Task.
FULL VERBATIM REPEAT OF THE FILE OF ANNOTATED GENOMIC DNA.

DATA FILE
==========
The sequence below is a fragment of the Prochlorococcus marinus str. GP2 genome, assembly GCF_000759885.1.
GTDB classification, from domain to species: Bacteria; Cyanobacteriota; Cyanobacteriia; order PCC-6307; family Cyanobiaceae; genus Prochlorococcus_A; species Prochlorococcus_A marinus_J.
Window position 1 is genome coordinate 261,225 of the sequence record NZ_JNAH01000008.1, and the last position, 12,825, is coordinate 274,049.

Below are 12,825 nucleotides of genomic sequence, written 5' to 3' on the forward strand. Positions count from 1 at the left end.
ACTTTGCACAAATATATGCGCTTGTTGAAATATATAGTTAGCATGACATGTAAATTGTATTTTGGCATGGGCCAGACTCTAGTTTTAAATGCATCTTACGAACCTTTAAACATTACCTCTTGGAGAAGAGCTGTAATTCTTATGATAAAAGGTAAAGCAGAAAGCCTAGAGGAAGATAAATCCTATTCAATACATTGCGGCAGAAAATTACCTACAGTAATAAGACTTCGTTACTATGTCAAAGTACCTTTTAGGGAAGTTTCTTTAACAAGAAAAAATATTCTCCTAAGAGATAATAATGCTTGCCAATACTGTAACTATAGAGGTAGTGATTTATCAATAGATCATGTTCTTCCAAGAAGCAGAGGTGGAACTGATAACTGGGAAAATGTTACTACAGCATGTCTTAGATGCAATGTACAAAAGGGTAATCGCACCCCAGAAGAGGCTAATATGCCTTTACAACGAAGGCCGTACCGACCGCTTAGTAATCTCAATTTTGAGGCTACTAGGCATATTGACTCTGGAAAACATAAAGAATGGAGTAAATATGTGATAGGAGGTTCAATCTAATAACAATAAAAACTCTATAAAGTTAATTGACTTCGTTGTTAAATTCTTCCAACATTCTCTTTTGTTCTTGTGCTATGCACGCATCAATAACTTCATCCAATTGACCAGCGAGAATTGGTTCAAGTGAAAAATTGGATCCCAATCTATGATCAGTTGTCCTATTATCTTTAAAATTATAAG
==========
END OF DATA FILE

The sequence below is a fragment of the Prochlorococcus marinus str. GP2 genome, assembly GCF_000759885.1.
GTDB classification, from domain to species: Bacteria; Cyanobacteriota; Cyanobacteriia; order PCC-6307; family Cyanobiaceae; genus Prochlorococcus_A; species Prochlorococcus_A marinus_J.
Window position 1 is genome coordinate 261,225 of the sequence record NZ_JNAH01000008.1, and the last position, 12,825, is coordinate 274,049.

Below are 12,825 nucleotides of genomic sequence, written 5' to 3' on the forward strand. Positions count from 1 at the left end.
ACTTTGCACAAATATATGCGCTTGTTGAAATATATAGTTAGCATGACATGTAAATTGTATTTTGGCATGGGCCAGACTCTAGTTTTAAATGCATCTTACGAACCTTTAAACATTACCTCTTGGAGAAGAGCTGTAATTCTTATGATAAAAGGTAAAGCAGAAAGCCTAGAGGAAGATAAATCCTATTCAATACATTGCGGCAGAAAATTACCTACAGTAATAAGACTTCGTTACTATGTCAAAGTACCTTTTAGGGAAGTTTCTTTAACAAGAAAAAATATTCTCCTAAGAGATAATAATGCTTGCCAATACTGTAACTATAGAGGTAGTGATTTATCAATAGATCATGTTCTTCCAAGAAGCAGAGGTGGAACTGATAACTGGGAAAATGTTACTACAGCATGTCTTAGATGCAATGTACAAAAGGGTAATCGCACCCCAGAAGAGGCTAATATGCCTTTACAACGAAGGCCGTACCGACCGCTTAGTAATCTCAATTTTGAGGCTACTAGGCATATTGACTCTGGAAAACATAAAGAATGGAGTAAATATGTGATAGGAGGTTCAATCTAATAACAATAAAAACTCTATAAAGTTAATTGACTTCGTTGTTAAATTCTTCCAACATTCTCTTTTGTTCTTGTGCTATGCACGCATCAATAACTTCATCCAATTGACCAGCGAGAATTGGTTCAAGTGAAAAATTGGATCCCAATCTATGATCAGTTGTCCTATTATCTTTAAAATTATAAG